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How to book sales meetings on LinkedIn

How to book sales meetings on LinkedIn


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How to book sales meetings on LinkedIn

As the leader of the Demand Generation function at Ambition, I have the great pleasure of partnering with Sales Development reps and leaders who continue to test, innovate, and power a big portion of our demand strategy. 

We have one SDR in particular, Kaitlin Leng, who is pioneering a LinkedIn strategy that centers on something that truly is woven into the fabric of Ambition’s culture: living authentically and ambitiously testing new ideas all in the spirit of reaching peak performance. It turns out to be quite the success story because 5 months in a row she has gone 200% to goal– even achieving quota on the 10th of the month this month. 

Today, I got the opportunity to sit alongside sales evangelist Donald Kelly with our friends at Saleshacker today to talk about best practices and strategies for setting more meetings on LinkedIn and share things that our reps are seeing on the front lines to help you and your teams set more meetings than ever! 

 

Here are the top takeaways to catch you up to speed: 

 

Use The Fogg Behavior Model to guide how you engage people on LinkedIn

fogg behavior model

Whether you are using phone, email, or LI– this principle applies. It essentially says that to get someone to take action, three things must happen (and must at the same time). There must be a trigger, ability and motivation. The trigger is the thing provoking the person to behave, ability means that it must be possible / they are able, and motivation is what motivates someone to behave. So take a LinkedIn message as an example:
Trigger: Bonding over location/Texas triggered a response
Ability: the prospect was online and at her computer, able to respond, as she read the message
Motivation: She accepted the meeting believing there was value to her at her in her role

LinkedIn message
 

People LOVE talking about where they live, work, and travel on LinkedIn! 

In almost every one of Kaitlin’s initial messages to prospects on LI, she establishes a quick connection asking about where their banner photo was taken, or if they are a fan of whatever prominent sports team mentioned in their bio, or where she may hike or workout if she were to visit their city. It is a very popular trigger that drives people to respond allowing her to open conversations. Don't think you have to be a corporate version of yourself. Share places or hobbies you are passionate about with like minded professionals as a way to connect. Be. Human. This is a very simple (and effective!) way to personalize your outreach.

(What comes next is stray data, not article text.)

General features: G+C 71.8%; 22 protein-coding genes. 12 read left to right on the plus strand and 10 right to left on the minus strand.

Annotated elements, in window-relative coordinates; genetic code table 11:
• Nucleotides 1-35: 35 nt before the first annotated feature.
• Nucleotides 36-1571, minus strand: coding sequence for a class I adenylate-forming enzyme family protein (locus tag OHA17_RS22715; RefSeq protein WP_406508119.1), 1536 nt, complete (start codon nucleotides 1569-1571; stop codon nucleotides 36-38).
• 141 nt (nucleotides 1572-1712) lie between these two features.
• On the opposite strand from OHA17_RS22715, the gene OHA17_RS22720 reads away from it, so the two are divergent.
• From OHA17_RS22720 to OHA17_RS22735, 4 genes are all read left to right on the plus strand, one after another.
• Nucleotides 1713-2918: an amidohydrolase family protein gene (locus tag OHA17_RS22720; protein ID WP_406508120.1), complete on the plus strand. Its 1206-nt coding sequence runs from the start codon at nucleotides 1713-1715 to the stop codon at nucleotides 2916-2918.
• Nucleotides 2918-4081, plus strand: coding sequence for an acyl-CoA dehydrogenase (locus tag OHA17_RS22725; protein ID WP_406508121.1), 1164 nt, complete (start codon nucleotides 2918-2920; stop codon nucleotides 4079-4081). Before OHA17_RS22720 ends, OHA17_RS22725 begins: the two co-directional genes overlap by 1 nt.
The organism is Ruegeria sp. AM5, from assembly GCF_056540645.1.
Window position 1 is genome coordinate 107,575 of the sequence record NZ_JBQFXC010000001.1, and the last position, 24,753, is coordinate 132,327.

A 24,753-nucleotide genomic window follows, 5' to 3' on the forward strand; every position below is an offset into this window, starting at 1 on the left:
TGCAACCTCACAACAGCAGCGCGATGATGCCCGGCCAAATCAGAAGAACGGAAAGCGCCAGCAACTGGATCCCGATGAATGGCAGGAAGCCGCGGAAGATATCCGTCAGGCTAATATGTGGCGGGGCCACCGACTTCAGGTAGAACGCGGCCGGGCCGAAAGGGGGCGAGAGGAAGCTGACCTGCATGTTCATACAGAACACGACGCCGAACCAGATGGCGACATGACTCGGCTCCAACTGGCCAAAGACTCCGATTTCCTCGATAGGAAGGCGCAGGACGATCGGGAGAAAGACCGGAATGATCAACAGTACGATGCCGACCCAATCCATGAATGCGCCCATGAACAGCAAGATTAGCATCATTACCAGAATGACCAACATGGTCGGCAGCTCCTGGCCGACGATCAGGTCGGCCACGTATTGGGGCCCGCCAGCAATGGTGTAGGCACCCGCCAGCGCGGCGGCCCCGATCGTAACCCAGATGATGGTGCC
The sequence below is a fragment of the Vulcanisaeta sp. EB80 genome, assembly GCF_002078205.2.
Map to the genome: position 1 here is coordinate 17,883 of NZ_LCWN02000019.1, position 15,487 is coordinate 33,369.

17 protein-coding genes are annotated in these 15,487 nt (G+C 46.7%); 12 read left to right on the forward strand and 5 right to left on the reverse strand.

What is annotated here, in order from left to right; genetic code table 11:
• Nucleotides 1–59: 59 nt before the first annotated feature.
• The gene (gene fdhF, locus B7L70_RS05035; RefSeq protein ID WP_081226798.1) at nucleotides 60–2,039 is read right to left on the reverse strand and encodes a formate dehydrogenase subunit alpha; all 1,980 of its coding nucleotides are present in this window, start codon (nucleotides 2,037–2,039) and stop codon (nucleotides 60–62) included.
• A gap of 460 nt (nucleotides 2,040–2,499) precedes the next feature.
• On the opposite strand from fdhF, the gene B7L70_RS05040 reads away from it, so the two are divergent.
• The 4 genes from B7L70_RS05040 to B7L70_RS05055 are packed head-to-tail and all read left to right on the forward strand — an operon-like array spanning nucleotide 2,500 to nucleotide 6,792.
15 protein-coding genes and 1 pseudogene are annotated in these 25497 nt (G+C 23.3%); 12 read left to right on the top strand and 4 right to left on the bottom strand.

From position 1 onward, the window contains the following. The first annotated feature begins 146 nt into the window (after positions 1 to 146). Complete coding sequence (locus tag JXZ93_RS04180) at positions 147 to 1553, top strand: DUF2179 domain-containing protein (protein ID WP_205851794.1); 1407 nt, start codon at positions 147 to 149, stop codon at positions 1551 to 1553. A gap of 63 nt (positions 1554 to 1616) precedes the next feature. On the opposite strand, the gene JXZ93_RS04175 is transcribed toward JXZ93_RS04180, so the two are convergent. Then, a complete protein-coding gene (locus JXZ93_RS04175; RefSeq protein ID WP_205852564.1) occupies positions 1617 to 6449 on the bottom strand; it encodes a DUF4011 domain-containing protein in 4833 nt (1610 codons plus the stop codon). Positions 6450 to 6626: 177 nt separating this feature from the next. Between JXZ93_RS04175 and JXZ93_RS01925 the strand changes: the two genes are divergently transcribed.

LinkedIn conversation about location

 

Strategically use gifting in LinkedIn! 

We use a platform called postal to send gifts or gift cards to prospects to thank them for their time or build trust. You can send "magic links" via postal to buy someone a coffee while they check out a case study or hop on a call to learn more. This can be done right inside LinkedIn messenger or via email if you prefer. Sometimes, people at enterprise organizations can't accept gifts, but you could leverage a donation in their name in a similar way. A lot of people put the causes they support or serve on the boards of right inside their LinkedIn profile. It is a great way to get their attention! 

gifting message example

 

Use LinkedIn Sales Navigator!

When you connect Sales Navigator to your CRM, it makes it easy for your business development reps to sort accounts and leads they own, but you can take it a step further and filter by the people at your accounts that follow you! Setting meetings with people that already engage with your brand is much easier than going cold. The filtering functionality in LinkedIn Sales Navigator allows you to identify opportunities to personalize based on a number of things like job changes or engagement with your brand and can help you focus on personalized prospecting!

For more tips on how to use LinkedIn to set more meetings than ever, check out the full recording below:

 

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About Ambition
Sales Leaders, HR Professionals, and C-Level Executives use Ambition to recognize, motivate, and develop employees into more engaged and productive versions of themselves. Funded by Google, used by the Fortune 500, endorsed by the Harvard Business Review.